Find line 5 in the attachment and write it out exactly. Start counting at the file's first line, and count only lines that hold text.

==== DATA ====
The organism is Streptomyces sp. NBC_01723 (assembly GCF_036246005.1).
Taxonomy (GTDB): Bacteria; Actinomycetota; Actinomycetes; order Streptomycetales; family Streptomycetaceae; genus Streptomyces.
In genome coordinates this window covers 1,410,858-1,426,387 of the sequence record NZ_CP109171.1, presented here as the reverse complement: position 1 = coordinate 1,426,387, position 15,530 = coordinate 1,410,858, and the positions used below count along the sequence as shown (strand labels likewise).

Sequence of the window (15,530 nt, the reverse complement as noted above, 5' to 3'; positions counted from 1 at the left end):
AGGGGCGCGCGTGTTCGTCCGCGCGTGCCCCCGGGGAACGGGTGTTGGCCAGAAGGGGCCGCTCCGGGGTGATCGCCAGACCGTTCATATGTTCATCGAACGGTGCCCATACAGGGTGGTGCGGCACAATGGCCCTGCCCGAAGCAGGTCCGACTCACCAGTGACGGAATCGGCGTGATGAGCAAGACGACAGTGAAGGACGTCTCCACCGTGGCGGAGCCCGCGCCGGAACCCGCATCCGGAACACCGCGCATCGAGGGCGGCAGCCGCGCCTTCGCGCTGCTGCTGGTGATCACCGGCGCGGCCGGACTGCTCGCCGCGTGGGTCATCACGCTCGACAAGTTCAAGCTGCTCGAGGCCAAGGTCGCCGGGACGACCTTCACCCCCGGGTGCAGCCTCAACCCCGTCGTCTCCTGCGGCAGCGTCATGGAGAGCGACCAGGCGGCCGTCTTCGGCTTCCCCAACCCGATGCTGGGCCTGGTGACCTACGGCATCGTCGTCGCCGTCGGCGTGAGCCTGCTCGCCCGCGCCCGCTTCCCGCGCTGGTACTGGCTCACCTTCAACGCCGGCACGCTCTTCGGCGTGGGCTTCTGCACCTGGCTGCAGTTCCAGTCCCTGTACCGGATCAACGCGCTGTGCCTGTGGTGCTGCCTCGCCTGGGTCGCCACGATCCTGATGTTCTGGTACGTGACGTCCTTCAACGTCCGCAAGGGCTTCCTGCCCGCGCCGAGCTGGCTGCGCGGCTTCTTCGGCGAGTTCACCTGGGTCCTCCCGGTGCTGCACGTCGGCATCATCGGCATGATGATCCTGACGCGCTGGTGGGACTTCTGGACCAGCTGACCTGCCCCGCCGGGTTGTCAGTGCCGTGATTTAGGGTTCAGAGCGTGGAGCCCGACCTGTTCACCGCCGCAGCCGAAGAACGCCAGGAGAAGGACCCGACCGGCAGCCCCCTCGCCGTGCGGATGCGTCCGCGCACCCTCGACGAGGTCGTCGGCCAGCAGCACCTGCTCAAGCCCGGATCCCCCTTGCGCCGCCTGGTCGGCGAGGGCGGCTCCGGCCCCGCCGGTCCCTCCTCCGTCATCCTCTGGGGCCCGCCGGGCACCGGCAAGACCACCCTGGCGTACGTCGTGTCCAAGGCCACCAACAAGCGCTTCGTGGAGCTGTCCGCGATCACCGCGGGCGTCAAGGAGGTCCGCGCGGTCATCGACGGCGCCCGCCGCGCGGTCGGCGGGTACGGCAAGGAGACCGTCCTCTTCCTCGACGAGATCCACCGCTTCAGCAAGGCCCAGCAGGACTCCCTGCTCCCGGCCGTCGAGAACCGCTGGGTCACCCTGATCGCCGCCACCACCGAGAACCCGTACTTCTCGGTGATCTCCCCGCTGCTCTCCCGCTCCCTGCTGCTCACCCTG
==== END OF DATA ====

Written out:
AGGGGCGCGCGTGTTCGTCCGCGCGTGCCCCCGGGGAACGGGTGTTGGCCAGAAGGGGCCGCTCCGGGGTGATCGCCAGACCGTTCATATGTTCATCGAACGGTGCCCATACAGGGTGGTGCGGCACAATGGCCCTGCCCGAAGCAGGTCCGACTCACCAGTGACGGAATCGGCGTGATGAGCAAGACGACAGTGAAGGACGTCTCCACCGTGGCGGAGCCCGCGCCGGAACCCGCATCCGGAACACCGCGCATCGAGGGCGGCAGCCGCGCCTTCGCGCTGCTGCTGGTGATCACCGGCGCGGCCGGACTGCTCGCCGCGTGGGTCATCACGCTCGACAAGTTCAAGCTGCTCGAGGCCAAGGTCGCCGGGACGACCTTCACCCCCGGGTGCAGCCTCAACCCCGTCGTCTCCTGCGGCAGCGTCATGGAGAGCGACCAGGCGGCCGTCTTCGGCTTCCCCAACCCGATGCTGGGCCTGGTGACCTACGGCATCGTCGTCGCCGTCGGCGTGAGCCTGCTCGCCCGCGCCCGCTTCCCGCGCTGGTACTGGCTCACCTTCAACGCCGGCACGCTCTTCGGCGTGGGCTTCTGCACCTGGCTGCAGTTCCAGTCCCTGTACCGGATCAACGCGCTGTGCCTGTGGTGCTGCCTCGCCTGGGTCGCCACGATCCTGATGTTCTGGTACGTGACGTCCTTCAACGTCCGCAAGGGCTTCCTGCCCGCGCCGAGCTGGCTGCGCGGCTTCTTCGGCGAGTTCACCTGGGTCCTCCCGGTGCTGCACGTCGGCATCATCGGCATGATGATCCTGACGCGCTGGTGGGACTTCTGGACCAGCTGACCTGCCCCGCCGGGTTGTCAGTGCCGTGATTTAGGGTTCAGAGCGTGGAGCCCGACCTGTTCACCGCCGCAGCCGAAGAACGCCAGGAGAAGGACCCGACCGGCAGCCCCCTCGCCGTGCGGATGCGTCCGCGCACCCTCGACGAGGTCGTCGGCCAGCAGCACCTGCTCAAGCCCGGATCCCCCTTGCGCCGCCTGGTCGGCGAGGGCGGCTCCGGCCCCGCCGGTCCCTCCTCCGTCATCCTCTGGGGCCCGCCGGGCACCGGCAAGACCACCCTGGCGTACGTCGTGTCCAAGGCCACCAACAAGCGCTTCGTGGAGCTGTCCGCGATCACCGCGGGCGTCAAGGAGGTCCGCGCGGTCATCGACGGCGCCCGCCGCGCGGTCGGCGGGTACGGCAAGGAGACCGTCCTCTTCCTCGACGAGATCCACCGCTTCAGCAAGGCCCAGCAGGACTCCCTGCTCCCGGCCGTCGAGAACCGCTGGGTCACCCTGATCGCCGCCACCACCGAGAACCCGTACTTCTCGGTGATCTCCCCGCTGCTCTCCCGCTCCCTGCTGCTCACCCTG